Initial disease severity and quality of care of emergency department sepsis patients who are older or younger than 70 years of age

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© 2017 Warmerdam et al. This is an open access article distributed under the terms of the Creative Commons Attribution License, which permits unrestricted use, distribution, and reproduction in any medium, provided the original author and source are credited. Objective: Due to atypical symptom presentation older patients are more prone to delayed sepsis recognition. We investigated whether initial disease severity before emergency department (ED) treatment (including treatable acute organ dysfunction), quality of ED sepsis care and the impact on mortality was different between patients older and younger than 70 years. If differences exist, improvements are needed for ED management of older patients at risk for sepsis. Methods: In this observational multicenter study, ED patients who were hospitalized with a suspected infection were stratified by age <70 and ≥70 years. The presence of treatable and potentially reversible acute organ dysfunction was measured by the RO components of the Predisposition, Infection, Response and Organ dysfunction (PIRO) score, reflecting acute sepsis-related organ dysfunction developed before ED presentation. Quality of care, as assessed by the full compliance with nine quality performance measures and the standardized mortality ratio (SMR: observed/expected in-hospital mortality), was compared between older and younger patients. Results: The RO-components of the PIRO score were 8 (interquartile range; 4–9) in the 833 older patients, twice as high as the 4 (2–8; P<0.001) in the 1537 younger patients. However, full compliance with all nine quality performance measures was achieved in 34.2 (31.0–37.4)% of the older patients, not higher than the 33.0 (30.7–35.4)% in younger patients (P = 0.640). In-hospital mortality was 9.2% (95%-CI, 7.3–11.2) in patients ≥70, twice as high as the 4.6% (3.6–5.6) in patients <70 years, resulting in an SMR (in study period) of ~0.7 in both groups (P>0.05). Conclusion: Older sepsis patients are sicker at ED presentation but are not treated more expediently or reliably despite their extra acuity The presence of twice as much treatable acute organ dysfunction before ED treatment suggests that acute organ dysfunction is recognized relatively late by general practitioners or patients in the out of hospital setting.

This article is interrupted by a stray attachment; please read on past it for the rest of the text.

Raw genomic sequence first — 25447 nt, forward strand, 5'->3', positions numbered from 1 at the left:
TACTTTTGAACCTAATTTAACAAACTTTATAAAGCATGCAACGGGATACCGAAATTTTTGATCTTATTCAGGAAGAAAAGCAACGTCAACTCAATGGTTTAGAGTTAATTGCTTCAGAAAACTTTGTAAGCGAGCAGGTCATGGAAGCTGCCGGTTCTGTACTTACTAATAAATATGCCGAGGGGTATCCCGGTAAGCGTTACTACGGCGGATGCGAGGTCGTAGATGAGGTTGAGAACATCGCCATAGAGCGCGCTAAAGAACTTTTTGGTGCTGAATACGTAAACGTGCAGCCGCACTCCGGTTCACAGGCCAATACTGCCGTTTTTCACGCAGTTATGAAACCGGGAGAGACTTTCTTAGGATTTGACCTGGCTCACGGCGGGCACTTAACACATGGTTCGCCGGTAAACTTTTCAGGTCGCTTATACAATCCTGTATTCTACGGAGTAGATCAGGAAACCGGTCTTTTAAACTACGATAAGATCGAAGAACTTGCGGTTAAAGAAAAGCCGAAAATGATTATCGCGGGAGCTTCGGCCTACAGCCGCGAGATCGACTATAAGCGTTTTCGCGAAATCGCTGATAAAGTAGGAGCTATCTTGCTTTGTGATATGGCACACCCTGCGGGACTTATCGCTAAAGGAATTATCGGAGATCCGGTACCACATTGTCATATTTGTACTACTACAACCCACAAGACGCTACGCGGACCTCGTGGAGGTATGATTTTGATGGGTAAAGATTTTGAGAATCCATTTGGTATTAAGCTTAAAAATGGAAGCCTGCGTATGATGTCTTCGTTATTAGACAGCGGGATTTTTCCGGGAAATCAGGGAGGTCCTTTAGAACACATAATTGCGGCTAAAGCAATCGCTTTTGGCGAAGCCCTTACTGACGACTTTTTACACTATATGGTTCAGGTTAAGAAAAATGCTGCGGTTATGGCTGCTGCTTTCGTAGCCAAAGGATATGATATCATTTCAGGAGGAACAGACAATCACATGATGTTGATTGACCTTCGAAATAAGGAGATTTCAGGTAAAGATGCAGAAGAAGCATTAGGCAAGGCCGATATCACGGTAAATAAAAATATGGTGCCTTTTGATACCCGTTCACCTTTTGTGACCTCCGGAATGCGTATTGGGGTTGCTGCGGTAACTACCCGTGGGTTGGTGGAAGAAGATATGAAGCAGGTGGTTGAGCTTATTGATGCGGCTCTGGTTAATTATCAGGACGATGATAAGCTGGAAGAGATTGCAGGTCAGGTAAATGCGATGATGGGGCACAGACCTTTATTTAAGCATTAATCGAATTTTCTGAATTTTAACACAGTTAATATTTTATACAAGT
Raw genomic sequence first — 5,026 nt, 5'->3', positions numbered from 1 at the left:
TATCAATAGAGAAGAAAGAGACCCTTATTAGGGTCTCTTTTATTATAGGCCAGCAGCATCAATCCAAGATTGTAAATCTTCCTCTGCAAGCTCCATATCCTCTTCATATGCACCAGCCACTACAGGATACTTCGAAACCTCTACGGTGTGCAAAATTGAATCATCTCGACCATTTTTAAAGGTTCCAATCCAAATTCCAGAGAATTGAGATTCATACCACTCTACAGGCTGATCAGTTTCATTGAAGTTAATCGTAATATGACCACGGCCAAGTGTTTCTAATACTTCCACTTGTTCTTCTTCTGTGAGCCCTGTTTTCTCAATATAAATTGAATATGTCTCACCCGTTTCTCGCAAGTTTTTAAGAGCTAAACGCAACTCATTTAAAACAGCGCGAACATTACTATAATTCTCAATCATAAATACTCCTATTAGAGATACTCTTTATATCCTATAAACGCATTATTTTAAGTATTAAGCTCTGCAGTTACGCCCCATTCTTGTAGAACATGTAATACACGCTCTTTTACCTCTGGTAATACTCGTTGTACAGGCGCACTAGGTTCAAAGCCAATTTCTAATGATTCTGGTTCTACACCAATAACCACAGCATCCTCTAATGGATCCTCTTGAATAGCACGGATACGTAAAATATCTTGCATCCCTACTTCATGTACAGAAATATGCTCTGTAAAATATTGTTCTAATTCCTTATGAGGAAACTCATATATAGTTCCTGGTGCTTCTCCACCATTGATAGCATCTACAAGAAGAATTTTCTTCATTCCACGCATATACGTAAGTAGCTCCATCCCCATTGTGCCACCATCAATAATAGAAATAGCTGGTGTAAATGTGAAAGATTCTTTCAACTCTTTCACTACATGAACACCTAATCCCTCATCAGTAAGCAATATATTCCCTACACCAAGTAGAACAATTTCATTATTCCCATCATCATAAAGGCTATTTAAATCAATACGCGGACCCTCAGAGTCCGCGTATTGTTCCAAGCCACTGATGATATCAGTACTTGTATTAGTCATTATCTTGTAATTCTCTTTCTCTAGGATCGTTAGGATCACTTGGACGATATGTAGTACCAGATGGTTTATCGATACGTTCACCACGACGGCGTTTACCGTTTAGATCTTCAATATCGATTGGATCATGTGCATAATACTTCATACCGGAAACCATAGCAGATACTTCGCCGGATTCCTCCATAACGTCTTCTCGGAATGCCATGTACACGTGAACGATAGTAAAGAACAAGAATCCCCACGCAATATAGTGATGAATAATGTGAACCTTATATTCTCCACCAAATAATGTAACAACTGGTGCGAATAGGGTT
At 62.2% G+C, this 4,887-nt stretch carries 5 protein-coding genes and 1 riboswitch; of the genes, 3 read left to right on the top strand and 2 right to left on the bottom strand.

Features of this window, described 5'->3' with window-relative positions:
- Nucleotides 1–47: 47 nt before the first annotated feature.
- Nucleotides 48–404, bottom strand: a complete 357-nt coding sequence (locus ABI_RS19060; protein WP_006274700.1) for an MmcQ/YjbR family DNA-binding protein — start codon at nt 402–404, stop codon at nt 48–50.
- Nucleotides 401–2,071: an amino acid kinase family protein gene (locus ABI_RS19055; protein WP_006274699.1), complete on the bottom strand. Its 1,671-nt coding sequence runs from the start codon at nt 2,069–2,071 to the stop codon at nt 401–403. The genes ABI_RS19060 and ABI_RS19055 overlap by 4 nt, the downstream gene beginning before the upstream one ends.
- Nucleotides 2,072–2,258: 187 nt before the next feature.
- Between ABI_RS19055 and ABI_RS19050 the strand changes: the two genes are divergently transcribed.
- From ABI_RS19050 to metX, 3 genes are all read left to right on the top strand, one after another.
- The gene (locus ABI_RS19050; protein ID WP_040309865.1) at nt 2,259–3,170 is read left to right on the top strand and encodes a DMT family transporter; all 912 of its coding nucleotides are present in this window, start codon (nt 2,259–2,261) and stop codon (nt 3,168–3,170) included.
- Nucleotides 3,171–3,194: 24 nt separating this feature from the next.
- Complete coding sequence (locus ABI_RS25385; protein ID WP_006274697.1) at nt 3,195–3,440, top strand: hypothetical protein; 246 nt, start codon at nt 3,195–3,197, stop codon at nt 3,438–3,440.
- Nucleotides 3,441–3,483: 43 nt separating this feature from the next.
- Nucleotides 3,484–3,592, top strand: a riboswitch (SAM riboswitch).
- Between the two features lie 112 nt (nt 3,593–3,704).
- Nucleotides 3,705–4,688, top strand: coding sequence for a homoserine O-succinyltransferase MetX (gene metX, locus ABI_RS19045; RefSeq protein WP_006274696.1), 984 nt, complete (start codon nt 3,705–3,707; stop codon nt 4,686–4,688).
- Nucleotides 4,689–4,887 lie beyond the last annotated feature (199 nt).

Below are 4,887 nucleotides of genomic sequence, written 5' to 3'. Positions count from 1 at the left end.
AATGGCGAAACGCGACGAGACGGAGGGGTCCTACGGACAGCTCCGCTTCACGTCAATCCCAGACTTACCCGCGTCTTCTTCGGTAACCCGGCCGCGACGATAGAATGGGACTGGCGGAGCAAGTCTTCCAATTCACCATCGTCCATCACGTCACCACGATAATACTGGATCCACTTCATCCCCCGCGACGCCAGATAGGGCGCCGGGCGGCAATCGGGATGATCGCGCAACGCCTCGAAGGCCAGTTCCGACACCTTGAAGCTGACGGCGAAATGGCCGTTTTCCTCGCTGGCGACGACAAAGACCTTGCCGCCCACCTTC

Warmerdam, M., Stolwijk, F., Boogert, A., Sharma, M., Tetteroo, L., Lucke, J., … De Groot, B. (2017). Initial disease severity and quality of care of emergency department sepsis patients who are older or younger than 70 years of age. PLoS ONE, 12(9).

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